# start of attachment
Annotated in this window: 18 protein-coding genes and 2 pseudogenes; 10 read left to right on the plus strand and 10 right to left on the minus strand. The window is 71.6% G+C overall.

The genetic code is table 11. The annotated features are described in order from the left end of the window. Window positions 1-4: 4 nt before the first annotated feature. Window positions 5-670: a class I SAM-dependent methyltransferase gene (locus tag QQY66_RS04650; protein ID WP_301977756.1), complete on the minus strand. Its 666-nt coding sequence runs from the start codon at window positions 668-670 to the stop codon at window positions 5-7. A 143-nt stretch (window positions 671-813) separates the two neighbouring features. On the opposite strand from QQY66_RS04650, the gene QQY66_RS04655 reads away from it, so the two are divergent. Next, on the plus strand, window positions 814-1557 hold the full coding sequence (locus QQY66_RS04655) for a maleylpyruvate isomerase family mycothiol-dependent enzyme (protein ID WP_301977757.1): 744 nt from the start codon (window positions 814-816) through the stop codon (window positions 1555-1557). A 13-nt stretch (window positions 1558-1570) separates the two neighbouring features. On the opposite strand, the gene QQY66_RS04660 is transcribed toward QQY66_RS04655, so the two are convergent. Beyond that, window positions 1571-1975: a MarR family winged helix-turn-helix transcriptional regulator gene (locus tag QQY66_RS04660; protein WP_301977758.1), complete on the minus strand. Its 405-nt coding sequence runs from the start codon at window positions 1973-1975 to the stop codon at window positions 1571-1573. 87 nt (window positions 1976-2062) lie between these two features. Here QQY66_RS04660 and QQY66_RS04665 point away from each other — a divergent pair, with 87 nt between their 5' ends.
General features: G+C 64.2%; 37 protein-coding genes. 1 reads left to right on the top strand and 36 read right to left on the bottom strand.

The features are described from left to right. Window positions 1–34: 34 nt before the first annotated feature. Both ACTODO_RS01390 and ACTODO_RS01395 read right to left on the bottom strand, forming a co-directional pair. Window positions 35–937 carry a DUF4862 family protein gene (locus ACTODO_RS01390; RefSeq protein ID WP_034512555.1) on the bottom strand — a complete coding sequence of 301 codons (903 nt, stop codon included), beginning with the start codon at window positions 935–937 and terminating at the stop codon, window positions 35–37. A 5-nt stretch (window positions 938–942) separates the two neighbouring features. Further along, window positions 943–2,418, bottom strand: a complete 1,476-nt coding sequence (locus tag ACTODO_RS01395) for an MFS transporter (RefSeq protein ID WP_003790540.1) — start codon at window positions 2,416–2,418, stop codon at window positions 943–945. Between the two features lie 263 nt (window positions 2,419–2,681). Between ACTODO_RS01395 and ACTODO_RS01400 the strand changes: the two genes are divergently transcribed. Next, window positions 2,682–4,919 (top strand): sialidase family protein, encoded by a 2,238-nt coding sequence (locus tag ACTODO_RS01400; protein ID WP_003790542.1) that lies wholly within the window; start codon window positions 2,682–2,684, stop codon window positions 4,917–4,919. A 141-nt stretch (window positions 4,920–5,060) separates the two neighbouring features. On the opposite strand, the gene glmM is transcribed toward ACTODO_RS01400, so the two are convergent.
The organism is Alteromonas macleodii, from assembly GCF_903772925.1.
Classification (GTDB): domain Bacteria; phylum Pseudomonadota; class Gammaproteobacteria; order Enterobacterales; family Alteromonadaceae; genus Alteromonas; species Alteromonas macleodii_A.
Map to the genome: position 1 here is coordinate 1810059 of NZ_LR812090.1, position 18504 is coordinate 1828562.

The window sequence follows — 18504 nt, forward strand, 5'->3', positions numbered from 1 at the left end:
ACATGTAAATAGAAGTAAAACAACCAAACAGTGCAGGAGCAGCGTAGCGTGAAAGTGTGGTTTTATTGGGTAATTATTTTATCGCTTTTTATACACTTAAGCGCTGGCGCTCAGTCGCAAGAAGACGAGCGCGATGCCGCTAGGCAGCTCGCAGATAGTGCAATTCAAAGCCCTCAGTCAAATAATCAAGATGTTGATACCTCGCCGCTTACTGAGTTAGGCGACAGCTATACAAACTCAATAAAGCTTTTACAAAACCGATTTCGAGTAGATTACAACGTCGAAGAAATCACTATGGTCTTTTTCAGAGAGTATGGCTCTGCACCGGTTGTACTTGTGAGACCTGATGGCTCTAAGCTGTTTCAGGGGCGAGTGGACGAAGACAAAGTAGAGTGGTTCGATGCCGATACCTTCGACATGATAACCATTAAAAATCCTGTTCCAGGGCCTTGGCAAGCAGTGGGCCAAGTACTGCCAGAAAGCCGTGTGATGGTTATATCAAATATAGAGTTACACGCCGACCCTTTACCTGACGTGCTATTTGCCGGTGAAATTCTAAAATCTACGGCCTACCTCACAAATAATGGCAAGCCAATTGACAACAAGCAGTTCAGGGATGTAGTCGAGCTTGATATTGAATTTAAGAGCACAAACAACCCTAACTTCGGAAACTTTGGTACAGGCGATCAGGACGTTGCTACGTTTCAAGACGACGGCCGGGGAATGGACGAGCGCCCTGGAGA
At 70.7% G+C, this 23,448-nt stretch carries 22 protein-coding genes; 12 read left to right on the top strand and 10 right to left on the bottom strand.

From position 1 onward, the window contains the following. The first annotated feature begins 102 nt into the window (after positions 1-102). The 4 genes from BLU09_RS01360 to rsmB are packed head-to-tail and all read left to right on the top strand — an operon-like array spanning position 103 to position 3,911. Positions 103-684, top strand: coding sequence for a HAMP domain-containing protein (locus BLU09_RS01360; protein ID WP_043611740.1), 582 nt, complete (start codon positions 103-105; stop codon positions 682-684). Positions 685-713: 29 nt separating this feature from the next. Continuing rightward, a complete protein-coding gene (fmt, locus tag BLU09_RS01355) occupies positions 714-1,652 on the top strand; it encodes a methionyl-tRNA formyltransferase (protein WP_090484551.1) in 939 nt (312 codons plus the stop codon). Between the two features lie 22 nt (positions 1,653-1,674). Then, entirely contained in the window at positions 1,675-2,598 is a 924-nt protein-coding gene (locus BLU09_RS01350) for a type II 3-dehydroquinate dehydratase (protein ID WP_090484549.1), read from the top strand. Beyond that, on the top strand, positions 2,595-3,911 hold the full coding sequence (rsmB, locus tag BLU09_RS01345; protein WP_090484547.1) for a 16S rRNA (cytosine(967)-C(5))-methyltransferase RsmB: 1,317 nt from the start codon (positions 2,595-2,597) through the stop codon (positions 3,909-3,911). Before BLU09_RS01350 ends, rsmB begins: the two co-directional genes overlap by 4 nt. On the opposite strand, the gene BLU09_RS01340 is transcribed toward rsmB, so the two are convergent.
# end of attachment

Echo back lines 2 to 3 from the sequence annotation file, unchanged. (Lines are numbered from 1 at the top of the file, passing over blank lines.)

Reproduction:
The genetic code is table 11. The annotated features are described in order from the left end of the window. Window positions 1-4: 4 nt before the first annotated feature. Window positions 5-670: a class I SAM-dependent methyltransferase gene (locus tag QQY66_RS04650; protein ID WP_301977756.1), complete on the minus strand. Its 666-nt coding sequence runs from the start codon at window positions 668-670 to the stop codon at window positions 5-7. A 143-nt stretch (window positions 671-813) separates the two neighbouring features. On the opposite strand from QQY66_RS04650, the gene QQY66_RS04655 reads away from it, so the two are divergent. Next, on the plus strand, window positions 814-1557 hold the full coding sequence (locus QQY66_RS04655) for a maleylpyruvate isomerase family mycothiol-dependent enzyme (protein ID WP_301977757.1): 744 nt from the start codon (window positions 814-816) through the stop codon (window positions 1555-1557). A 13-nt stretch (window positions 1558-1570) separates the two neighbouring features. On the opposite strand, the gene QQY66_RS04660 is transcribed toward QQY66_RS04655, so the two are convergent. Beyond that, window positions 1571-1975: a MarR family winged helix-turn-helix transcriptional regulator gene (locus tag QQY66_RS04660; protein WP_301977758.1), complete on the minus strand. Its 405-nt coding sequence runs from the start codon at window positions 1973-1975 to the stop codon at window positions 1571-1573. 87 nt (window positions 1976-2062) lie between these two features. Here QQY66_RS04660 and QQY66_RS04665 point away from each other — a divergent pair, with 87 nt between their 5' ends.
General features: G+C 64.2%; 37 protein-coding genes. 1 reads left to right on the top strand and 36 read right to left on the bottom strand.